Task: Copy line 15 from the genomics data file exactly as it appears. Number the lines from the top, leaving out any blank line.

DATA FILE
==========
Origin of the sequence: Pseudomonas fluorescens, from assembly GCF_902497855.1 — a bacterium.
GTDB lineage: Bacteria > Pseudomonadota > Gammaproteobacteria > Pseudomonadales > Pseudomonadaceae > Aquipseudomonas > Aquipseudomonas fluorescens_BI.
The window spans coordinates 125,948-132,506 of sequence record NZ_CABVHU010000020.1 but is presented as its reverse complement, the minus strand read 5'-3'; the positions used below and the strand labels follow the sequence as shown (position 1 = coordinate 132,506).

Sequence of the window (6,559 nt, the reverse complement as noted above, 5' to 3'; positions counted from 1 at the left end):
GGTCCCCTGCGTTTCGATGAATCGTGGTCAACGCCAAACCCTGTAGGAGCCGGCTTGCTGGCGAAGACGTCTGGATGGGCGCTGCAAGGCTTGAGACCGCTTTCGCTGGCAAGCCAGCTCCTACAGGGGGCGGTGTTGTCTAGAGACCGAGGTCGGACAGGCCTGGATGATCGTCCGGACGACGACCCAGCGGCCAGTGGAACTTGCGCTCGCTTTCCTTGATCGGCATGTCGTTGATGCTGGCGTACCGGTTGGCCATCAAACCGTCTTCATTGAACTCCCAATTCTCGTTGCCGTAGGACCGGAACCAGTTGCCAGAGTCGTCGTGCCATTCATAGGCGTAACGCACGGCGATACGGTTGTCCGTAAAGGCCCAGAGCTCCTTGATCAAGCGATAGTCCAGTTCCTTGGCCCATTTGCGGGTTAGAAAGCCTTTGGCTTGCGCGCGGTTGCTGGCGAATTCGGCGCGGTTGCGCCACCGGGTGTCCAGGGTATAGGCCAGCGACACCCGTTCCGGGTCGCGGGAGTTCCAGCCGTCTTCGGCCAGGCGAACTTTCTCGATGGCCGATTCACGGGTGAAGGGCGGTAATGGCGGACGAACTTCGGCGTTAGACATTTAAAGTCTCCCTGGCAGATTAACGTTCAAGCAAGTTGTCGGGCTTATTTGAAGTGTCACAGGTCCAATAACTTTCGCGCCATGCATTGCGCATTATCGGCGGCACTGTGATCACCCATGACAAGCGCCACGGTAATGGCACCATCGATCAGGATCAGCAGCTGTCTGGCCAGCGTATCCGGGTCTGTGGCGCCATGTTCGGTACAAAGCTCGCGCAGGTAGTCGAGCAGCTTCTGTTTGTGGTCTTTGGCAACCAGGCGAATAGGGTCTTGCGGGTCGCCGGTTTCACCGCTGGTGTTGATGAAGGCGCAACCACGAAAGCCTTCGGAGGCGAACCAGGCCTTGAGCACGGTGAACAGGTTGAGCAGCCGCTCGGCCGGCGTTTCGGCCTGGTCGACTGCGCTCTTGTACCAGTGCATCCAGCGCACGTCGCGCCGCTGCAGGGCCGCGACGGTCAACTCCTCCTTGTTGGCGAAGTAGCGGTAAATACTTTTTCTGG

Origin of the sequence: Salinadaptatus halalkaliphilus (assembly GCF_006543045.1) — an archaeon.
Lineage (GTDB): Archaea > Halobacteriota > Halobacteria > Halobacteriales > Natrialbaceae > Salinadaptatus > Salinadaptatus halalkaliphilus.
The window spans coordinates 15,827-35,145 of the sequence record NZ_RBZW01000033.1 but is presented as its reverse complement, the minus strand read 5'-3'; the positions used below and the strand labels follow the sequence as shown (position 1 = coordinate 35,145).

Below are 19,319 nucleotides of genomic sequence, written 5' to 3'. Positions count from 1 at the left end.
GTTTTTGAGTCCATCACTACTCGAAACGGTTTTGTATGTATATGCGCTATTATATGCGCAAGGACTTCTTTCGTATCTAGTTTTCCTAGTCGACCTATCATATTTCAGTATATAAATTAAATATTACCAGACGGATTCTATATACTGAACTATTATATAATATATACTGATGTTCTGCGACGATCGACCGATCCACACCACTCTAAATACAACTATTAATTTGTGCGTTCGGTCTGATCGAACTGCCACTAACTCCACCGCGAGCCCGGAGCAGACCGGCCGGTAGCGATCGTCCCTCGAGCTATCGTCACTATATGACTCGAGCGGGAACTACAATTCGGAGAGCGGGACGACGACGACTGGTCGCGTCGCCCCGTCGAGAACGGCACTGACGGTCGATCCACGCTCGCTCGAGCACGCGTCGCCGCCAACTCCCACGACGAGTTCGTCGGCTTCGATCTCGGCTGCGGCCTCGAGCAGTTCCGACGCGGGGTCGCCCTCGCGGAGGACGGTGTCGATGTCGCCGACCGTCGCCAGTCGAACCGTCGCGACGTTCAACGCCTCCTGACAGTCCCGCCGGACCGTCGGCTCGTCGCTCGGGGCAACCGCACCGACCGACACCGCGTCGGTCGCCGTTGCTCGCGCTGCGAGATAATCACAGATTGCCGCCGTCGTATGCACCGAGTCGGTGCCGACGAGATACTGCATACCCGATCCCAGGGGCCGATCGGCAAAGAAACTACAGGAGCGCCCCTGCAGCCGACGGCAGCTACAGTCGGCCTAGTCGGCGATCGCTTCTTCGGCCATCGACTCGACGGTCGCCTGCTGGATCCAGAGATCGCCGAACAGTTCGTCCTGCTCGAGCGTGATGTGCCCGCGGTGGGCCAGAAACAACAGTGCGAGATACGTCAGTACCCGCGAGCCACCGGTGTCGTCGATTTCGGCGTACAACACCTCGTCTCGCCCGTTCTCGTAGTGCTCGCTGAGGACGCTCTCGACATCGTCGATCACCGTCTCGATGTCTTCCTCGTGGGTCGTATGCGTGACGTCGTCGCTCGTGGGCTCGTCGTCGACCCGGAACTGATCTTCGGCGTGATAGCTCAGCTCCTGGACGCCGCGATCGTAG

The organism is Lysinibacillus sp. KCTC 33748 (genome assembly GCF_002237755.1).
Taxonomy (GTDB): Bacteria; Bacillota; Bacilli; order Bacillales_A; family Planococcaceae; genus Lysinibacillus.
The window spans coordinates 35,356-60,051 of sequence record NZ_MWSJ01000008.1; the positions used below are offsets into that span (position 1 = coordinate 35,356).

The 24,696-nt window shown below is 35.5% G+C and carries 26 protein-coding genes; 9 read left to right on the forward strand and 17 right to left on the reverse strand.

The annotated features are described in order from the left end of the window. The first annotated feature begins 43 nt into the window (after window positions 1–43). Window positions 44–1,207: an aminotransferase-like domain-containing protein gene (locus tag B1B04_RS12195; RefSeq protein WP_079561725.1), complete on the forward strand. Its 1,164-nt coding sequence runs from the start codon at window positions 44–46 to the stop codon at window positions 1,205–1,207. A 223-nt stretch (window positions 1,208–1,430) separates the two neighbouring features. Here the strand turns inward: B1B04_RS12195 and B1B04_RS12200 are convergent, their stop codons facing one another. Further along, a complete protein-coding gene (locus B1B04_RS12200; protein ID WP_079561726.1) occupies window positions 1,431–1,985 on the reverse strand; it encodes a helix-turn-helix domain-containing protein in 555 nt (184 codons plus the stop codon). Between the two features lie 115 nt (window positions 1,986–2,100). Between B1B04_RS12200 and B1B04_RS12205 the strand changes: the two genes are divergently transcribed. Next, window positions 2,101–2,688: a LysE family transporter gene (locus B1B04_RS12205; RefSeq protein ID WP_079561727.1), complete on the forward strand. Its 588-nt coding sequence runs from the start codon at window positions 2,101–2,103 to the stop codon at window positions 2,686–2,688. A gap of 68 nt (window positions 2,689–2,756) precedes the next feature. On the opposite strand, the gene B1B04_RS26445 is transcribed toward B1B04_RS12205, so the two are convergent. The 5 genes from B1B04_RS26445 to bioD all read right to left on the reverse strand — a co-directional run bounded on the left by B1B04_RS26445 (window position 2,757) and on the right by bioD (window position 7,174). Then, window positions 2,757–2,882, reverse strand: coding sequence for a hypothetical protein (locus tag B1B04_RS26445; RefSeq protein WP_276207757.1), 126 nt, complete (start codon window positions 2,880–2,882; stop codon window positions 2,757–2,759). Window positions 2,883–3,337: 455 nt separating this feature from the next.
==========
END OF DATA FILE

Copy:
The annotated features are described in order from the left end of the window. The first annotated feature begins 43 nt into the window (after window positions 1–43). Window positions 44–1,207: an aminotransferase-like domain-containing protein gene (locus tag B1B04_RS12195; RefSeq protein WP_079561725.1), complete on the forward strand. Its 1,164-nt coding sequence runs from the start codon at window positions 44–46 to the stop codon at window positions 1,205–1,207. A 223-nt stretch (window positions 1,208–1,430) separates the two neighbouring features. Here the strand turns inward: B1B04_RS12195 and B1B04_RS12200 are convergent, their stop codons facing one another. Further along, a complete protein-coding gene (locus B1B04_RS12200; protein ID WP_079561726.1) occupies window positions 1,431–1,985 on the reverse strand; it encodes a helix-turn-helix domain-containing protein in 555 nt (184 codons plus the stop codon). Between the two features lie 115 nt (window positions 1,986–2,100). Between B1B04_RS12200 and B1B04_RS12205 the strand changes: the two genes are divergently transcribed. Next, window positions 2,101–2,688: a LysE family transporter gene (locus B1B04_RS12205; RefSeq protein ID WP_079561727.1), complete on the forward strand. Its 588-nt coding sequence runs from the start codon at window positions 2,101–2,103 to the stop codon at window positions 2,686–2,688. A gap of 68 nt (window positions 2,689–2,756) precedes the next feature. On the opposite strand, the gene B1B04_RS26445 is transcribed toward B1B04_RS12205, so the two are convergent. The 5 genes from B1B04_RS26445 to bioD all read right to left on the reverse strand — a co-directional run bounded on the left by B1B04_RS26445 (window position 2,757) and on the right by bioD (window position 7,174). Then, window positions 2,757–2,882, reverse strand: coding sequence for a hypothetical protein (locus tag B1B04_RS26445; RefSeq protein WP_276207757.1), 126 nt, complete (start codon window positions 2,880–2,882; stop codon window positions 2,757–2,759). Window positions 2,883–3,337: 455 nt separating this feature from the next.